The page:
A friend sent me a great article called “Some of My Best Friends Are Germs” by Michael Pollan about the efforts by a team led by Rob Knight at the BioFrontiers Institute at the University of Colorado, Boulder working on something called the American Gut project. The team analyzes the hundreds of microbial species harbored by individuals who agree to participate. As more people are choosing to have their microbiomes (sum of all microbes that live in or on your body) analyzed and genomes sequenced, we are beginning to learn a great deal about the many supportive and protective roles these “germs” (mostly bacteria) play in our health and well-being. From this work a better understanding of obesity, infections, fecal transplants for C diff, training our immune system, and the value of mother’s milk is emerging.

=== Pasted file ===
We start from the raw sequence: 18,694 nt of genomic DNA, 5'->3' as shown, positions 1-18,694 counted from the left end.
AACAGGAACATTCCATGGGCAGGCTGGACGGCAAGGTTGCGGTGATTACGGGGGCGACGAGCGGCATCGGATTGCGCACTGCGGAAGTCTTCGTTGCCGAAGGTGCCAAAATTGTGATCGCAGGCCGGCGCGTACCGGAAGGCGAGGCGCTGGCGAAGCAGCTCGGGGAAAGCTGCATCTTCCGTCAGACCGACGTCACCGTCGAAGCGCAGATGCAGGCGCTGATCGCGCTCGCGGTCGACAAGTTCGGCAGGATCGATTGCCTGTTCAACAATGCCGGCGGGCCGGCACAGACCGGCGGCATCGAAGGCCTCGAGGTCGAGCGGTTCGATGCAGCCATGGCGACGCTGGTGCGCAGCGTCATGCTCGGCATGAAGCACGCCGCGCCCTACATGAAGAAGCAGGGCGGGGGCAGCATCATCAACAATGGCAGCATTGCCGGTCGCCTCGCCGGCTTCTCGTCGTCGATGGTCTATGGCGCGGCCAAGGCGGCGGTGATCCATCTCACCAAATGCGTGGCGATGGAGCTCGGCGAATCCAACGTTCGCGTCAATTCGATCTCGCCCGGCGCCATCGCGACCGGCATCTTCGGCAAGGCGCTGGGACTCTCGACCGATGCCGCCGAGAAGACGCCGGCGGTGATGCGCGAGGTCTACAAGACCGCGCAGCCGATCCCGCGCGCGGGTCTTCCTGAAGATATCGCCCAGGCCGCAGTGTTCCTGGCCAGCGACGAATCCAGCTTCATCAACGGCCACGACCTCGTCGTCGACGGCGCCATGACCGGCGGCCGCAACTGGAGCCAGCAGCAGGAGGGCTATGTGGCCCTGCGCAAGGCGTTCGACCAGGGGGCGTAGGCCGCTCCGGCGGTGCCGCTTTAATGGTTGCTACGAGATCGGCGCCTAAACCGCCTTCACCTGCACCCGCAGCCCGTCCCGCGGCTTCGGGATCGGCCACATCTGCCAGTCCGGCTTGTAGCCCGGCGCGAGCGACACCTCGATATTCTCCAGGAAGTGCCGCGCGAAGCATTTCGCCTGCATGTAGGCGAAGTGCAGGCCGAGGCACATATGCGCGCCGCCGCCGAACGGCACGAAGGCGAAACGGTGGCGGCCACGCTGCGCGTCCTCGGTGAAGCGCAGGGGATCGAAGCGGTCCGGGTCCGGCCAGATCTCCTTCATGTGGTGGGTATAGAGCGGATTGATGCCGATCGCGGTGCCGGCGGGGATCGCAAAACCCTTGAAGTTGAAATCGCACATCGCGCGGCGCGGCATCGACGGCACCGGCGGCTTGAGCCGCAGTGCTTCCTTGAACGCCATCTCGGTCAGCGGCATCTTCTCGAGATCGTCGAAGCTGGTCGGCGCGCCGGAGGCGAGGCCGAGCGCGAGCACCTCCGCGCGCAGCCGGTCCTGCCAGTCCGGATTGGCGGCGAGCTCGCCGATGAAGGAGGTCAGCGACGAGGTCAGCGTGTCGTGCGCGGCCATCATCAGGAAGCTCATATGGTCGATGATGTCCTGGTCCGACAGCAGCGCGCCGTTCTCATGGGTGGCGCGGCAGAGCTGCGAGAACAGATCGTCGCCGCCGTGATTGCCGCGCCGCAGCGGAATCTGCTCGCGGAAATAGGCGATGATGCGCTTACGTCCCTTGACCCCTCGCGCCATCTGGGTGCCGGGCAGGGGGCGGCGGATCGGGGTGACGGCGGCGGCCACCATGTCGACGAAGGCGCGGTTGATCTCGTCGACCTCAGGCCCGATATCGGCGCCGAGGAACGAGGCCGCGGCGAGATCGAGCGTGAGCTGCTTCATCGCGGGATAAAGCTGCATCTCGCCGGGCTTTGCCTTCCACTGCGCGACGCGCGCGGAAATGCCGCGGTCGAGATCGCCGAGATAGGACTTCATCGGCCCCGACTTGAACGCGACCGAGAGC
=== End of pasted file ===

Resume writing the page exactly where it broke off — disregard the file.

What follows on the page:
Unfortunately, some aspects of our advanced civilization are limiting the diversity of this amazing population. The biggest single factor is the routine use of antibiotics. Another question raised is how these populations are shaped by our diet, behaviors and (lack of) exposure to the outside environment. The trade off of less exposure to pathogens (bad germs) with improved sanitation vs. having a less diverse population of microbes is also discussed.